Views expressed in opinion columns are the author’s own.
Young people today are growing up in an increasingly turbulent time, having been born on the cusp of the eight-year long war in Iraq, reckoning with a world on the brink of climate crisis and going through K-12 threatened by gun violence. We were promised the American dream of upward mobility only to come of age at a time when income inequality has reached record levels.
Many of us are scared to turn on the news and see the latest natural disaster or human rights violation that will meet us. However, rather than becoming cynical in these strange and horrific times, millennials and “zoomers,” much like the Dadaists of a previous generation, have adopted absurdism to confront and satirize the realities of modern society. And they have taken to the internet to make themselves heard.
TikTok, a video platform that has quickly become one of the most downloaded apps in the Apple App Store, is a powerful way young people have chosen to provide commentary on the issues they see in everyday life. Filled with a range of content from lip-sync duets to silly pet videos, the platform is dominated by young people, and it houses its own form of political commentary. The videos created by politically engaged youth may be humorous in nature, but the subtext is as serious as the issues presented. Criticisms focus on a range of topics, from the lack of action by billionaires on the climate crisis to Bill Gates’ insane net worth. In one video, Democratic Rep. Ilhan Omar’s daughter, Isra Hirsi, comedically comments on the anxiety felt by those trapped in poverty due to low wages and debt. Other users post about school shootings using La Roux’s song “Bulletproof” in the background to make their point.
Using dark comedy to navigate these issues isn’t a new phenomenon — it has long been seen in political cartoons and parody shows such as Saturday Night Live — but it has taken on a new form in media through memes and TikToks. The absurdist elements of memes, coupled with their ability to be mass replicated and built upon, make them simultaneously Dada-esque and reminiscent of the Pop Art movement. Just as in Pop Art, mass production and universal accessibility have allowed memes to be the people’s medium, and have lent them a growing place in social justice movements. Meme formats such as the distracted boyfriend are used limitlessly, as they can fit virtually any narrative imaginable, finding themselves both on your news feed and on signs at protests. Some memes have even switched formats, such as the kombucha girl, which originally was a TikTok of a girl who isn’t sure how she feels about kombucha, and has now turned into a meme the Sunrise Movement employs to show their relative support and distaste for sea ice versus the immigration agency ICE.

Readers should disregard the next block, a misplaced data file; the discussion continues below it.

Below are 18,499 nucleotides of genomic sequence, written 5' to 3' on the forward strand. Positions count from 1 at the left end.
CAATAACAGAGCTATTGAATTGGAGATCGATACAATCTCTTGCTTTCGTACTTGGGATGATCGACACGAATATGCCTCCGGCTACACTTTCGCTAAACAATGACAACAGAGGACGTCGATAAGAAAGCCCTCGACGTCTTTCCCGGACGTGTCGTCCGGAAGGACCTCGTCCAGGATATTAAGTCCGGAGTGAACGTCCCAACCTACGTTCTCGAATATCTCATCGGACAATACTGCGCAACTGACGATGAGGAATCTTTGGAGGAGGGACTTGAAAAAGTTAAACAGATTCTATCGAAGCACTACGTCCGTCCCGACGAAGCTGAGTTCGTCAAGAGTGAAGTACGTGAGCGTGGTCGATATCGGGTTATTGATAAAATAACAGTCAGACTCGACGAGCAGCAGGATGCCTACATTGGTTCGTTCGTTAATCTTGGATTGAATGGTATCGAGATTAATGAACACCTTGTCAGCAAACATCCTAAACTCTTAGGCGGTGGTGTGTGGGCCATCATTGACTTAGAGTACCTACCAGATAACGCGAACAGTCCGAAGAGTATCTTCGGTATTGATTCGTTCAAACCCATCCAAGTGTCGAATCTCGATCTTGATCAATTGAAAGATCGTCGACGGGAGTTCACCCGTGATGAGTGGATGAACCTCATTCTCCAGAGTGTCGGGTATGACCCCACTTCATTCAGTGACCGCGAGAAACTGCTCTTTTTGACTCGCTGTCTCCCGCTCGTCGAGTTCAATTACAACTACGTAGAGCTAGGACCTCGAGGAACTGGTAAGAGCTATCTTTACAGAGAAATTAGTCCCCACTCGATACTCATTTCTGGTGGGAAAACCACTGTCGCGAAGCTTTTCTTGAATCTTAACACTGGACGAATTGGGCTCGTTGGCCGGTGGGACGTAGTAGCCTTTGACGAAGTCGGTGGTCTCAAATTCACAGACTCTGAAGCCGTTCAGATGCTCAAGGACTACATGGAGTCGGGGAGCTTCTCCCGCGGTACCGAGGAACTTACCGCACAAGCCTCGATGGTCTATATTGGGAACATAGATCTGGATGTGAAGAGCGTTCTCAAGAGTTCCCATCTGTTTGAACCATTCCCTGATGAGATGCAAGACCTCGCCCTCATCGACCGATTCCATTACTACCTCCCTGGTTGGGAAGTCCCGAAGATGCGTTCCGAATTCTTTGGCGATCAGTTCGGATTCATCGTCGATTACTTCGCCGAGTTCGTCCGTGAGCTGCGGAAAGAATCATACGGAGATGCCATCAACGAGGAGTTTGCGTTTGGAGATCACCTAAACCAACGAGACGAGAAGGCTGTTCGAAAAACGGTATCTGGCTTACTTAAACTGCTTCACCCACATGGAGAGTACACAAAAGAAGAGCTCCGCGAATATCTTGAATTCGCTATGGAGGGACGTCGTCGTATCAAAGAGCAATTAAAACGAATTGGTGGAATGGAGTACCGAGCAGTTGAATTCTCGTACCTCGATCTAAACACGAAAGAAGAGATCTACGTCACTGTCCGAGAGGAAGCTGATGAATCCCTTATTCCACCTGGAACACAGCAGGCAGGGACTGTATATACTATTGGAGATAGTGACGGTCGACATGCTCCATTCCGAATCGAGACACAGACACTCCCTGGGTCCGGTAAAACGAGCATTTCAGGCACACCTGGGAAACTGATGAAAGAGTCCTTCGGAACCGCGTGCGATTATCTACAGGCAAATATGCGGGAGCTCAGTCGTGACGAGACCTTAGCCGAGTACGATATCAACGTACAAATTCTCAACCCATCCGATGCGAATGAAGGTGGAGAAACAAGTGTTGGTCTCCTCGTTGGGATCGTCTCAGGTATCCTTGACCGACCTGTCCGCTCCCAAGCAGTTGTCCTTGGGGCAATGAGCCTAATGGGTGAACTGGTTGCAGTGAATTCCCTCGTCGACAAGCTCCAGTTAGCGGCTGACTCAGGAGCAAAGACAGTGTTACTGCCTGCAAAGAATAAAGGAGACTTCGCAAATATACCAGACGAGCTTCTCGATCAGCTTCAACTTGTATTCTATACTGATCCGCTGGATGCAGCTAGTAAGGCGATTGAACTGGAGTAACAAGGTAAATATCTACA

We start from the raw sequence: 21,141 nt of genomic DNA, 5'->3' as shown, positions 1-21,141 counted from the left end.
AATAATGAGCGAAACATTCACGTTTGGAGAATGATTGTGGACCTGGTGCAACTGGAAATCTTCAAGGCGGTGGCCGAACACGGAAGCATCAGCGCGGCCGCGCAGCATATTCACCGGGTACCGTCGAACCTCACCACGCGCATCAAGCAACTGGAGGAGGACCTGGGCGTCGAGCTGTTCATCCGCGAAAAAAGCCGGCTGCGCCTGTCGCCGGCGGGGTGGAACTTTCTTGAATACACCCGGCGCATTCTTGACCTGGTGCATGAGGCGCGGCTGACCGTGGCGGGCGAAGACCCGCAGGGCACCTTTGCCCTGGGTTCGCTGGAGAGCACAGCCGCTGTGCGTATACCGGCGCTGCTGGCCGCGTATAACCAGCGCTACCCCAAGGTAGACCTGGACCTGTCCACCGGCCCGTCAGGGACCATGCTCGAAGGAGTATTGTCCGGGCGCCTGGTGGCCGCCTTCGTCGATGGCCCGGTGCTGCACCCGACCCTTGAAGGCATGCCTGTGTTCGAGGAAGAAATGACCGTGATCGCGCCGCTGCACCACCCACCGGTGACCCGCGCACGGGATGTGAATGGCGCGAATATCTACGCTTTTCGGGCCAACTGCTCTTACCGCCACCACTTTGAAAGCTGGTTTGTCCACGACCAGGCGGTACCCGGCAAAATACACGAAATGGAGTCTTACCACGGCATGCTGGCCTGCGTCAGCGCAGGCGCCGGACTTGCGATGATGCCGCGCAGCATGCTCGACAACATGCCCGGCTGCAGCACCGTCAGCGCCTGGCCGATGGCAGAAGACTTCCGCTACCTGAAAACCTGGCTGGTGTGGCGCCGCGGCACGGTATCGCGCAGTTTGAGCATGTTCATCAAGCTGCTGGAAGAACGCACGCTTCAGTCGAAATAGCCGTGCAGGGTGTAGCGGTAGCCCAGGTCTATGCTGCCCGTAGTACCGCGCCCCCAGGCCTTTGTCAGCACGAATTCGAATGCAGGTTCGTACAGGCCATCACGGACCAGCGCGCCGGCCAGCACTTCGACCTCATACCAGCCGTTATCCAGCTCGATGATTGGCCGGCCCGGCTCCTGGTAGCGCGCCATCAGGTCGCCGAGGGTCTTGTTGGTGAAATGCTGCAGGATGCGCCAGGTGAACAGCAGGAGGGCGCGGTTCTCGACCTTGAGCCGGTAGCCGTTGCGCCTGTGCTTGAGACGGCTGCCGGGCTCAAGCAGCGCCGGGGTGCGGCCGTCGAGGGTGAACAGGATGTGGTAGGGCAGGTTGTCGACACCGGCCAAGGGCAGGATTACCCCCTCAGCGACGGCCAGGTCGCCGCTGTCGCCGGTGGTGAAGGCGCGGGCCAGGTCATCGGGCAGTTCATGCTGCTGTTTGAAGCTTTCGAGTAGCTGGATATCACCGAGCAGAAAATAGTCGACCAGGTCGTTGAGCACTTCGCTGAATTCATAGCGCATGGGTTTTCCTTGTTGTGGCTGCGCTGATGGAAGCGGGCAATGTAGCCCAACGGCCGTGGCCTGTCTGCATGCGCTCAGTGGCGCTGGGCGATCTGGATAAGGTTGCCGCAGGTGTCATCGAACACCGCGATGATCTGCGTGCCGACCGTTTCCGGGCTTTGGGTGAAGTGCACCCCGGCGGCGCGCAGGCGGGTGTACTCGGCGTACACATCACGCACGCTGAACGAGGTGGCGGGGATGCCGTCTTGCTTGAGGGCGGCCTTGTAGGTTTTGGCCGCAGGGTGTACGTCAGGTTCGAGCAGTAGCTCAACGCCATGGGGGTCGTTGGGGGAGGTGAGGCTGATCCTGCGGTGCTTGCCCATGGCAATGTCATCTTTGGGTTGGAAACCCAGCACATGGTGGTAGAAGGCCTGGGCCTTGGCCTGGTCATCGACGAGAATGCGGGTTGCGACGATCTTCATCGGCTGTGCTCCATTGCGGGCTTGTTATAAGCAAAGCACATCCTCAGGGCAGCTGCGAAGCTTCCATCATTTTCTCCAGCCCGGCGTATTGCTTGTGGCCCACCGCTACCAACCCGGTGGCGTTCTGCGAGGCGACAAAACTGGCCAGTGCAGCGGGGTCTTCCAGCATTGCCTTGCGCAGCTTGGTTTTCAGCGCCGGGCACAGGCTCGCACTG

TikTok has also proven to be a space for mobilizing youth, like when a Nevada high school student attempted to organize her classmates to strike in solidarity with their teachers, a call to action that went viral. It doesn’t come as a surprise to many that the internet, and social media by extension, has affected activism. Social media helps spread information faster than ever before, making it an important tool for organizing. It has led to a new era of social movements, and is often credited with the success of the youth-led Arab Spring protests, and the reason they’re sometimes nicknamed “The Twitter Revolution.”
The power of information sharing through popular platforms such as TikTok has not been lost on the same powers they wish to criticize and advocate against. When one user posted a video explaining internment of the Uighurs in China, the Chinese-owned app blocked her, and only reinstated her after facing backlash.
TikTok’s ability to freely host political thought in a way that is entertaining and easy to consume may also be a cause for concern. Though TikTok has been a medium that allows young people to express their frustration at the state of the world — and even organize with one another to create change — it’s just as possible it will become a weapon of the far right. It’s already experiencing problems self-monitoring for white supremacy and bigotry, a problem Twitter, Facebook and others have also had to reckon with as they grow in popularity and influence.
Sonja Neve is a senior environmental science and policy major. She can be reached at firstname.lastname@example.org.